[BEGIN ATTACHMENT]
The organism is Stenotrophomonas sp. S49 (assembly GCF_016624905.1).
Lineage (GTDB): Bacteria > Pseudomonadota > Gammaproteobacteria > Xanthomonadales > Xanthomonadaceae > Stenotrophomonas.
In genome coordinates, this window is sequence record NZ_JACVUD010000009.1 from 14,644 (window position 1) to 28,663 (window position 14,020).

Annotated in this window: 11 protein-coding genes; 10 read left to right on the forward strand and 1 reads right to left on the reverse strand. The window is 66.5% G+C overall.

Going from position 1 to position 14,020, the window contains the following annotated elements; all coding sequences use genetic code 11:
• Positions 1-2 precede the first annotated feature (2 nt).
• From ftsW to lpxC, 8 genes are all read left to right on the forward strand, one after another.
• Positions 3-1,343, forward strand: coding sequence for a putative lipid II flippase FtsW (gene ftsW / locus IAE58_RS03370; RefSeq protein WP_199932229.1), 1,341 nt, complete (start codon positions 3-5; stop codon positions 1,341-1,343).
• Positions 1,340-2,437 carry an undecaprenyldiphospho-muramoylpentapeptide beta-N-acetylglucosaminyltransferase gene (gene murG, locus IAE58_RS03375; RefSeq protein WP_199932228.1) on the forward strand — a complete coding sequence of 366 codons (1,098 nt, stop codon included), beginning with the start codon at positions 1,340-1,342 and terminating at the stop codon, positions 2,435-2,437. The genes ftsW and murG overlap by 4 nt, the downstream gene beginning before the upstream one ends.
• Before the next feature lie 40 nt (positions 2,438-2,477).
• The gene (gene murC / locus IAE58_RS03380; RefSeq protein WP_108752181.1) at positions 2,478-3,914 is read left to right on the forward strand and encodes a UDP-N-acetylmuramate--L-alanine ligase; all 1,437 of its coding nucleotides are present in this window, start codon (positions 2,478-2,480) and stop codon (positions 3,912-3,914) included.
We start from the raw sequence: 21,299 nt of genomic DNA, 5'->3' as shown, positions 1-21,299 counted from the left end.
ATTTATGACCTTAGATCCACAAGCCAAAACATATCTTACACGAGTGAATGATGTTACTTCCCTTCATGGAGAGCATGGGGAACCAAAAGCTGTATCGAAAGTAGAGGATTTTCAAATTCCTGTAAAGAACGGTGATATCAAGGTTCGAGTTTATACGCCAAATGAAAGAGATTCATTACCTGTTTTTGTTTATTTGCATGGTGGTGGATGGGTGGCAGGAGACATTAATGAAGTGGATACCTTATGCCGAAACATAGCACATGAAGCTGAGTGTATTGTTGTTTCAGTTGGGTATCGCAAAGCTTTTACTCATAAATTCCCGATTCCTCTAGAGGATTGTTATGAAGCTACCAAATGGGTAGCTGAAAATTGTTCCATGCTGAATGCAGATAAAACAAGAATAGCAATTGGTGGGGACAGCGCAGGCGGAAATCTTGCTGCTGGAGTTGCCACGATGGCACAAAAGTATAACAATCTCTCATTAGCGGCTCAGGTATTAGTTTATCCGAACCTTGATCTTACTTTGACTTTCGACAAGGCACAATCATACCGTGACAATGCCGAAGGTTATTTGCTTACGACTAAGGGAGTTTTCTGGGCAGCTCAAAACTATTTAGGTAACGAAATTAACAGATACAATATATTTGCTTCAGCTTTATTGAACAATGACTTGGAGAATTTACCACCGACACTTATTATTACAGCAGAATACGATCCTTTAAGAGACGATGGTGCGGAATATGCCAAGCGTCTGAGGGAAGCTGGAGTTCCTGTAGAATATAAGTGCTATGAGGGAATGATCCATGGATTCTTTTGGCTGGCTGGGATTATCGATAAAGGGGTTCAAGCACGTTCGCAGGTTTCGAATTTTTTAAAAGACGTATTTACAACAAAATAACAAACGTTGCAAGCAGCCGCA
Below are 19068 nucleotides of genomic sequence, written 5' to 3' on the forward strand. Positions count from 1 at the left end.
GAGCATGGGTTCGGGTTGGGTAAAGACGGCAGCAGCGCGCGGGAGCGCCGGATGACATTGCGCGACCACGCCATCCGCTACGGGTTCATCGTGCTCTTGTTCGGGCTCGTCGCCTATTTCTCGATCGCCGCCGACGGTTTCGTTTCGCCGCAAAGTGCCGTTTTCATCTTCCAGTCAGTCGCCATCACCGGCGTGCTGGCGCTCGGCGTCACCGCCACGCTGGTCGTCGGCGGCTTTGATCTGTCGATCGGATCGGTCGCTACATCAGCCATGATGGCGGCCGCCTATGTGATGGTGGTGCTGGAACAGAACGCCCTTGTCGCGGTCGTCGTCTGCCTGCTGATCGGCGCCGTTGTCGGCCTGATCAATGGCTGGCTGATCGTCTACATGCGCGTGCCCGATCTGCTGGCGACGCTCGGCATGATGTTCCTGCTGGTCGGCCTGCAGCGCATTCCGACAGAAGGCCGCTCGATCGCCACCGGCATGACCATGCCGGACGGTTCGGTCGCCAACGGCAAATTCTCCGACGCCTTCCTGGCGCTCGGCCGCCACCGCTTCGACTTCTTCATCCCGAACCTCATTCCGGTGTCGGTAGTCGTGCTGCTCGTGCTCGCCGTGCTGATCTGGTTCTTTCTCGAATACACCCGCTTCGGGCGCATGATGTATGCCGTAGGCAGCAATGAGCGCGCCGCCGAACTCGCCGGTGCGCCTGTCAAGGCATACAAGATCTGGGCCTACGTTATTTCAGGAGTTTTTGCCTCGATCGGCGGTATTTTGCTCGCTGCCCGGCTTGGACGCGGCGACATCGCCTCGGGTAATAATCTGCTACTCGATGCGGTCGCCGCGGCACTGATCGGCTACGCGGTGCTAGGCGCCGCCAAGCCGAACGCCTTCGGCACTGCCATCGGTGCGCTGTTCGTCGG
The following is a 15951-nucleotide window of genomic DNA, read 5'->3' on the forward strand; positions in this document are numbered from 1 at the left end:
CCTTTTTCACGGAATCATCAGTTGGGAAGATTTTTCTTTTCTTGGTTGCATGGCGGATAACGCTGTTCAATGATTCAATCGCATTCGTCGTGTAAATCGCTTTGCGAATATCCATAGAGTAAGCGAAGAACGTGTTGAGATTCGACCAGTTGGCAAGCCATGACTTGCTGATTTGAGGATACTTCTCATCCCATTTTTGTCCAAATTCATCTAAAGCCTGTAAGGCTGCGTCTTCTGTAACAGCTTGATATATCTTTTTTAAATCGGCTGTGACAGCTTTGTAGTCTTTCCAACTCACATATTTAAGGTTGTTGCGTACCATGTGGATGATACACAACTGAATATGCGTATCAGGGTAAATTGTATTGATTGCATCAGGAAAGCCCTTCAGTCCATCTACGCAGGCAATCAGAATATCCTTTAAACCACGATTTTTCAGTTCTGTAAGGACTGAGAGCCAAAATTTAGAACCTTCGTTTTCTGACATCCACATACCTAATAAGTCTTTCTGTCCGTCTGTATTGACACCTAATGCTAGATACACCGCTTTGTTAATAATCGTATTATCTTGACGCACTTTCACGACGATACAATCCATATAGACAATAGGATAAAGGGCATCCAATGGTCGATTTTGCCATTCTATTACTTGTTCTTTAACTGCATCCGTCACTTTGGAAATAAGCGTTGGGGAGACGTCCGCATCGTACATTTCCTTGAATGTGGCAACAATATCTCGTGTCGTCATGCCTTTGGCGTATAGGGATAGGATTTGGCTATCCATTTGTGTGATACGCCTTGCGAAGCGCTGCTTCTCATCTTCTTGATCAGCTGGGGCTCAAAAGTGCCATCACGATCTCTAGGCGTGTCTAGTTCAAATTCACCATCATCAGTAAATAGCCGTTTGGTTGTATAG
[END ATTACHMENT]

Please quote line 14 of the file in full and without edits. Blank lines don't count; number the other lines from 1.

Below are 19068 nucleotides of genomic sequence, written 5' to 3' on the forward strand. Positions count from 1 at the left end.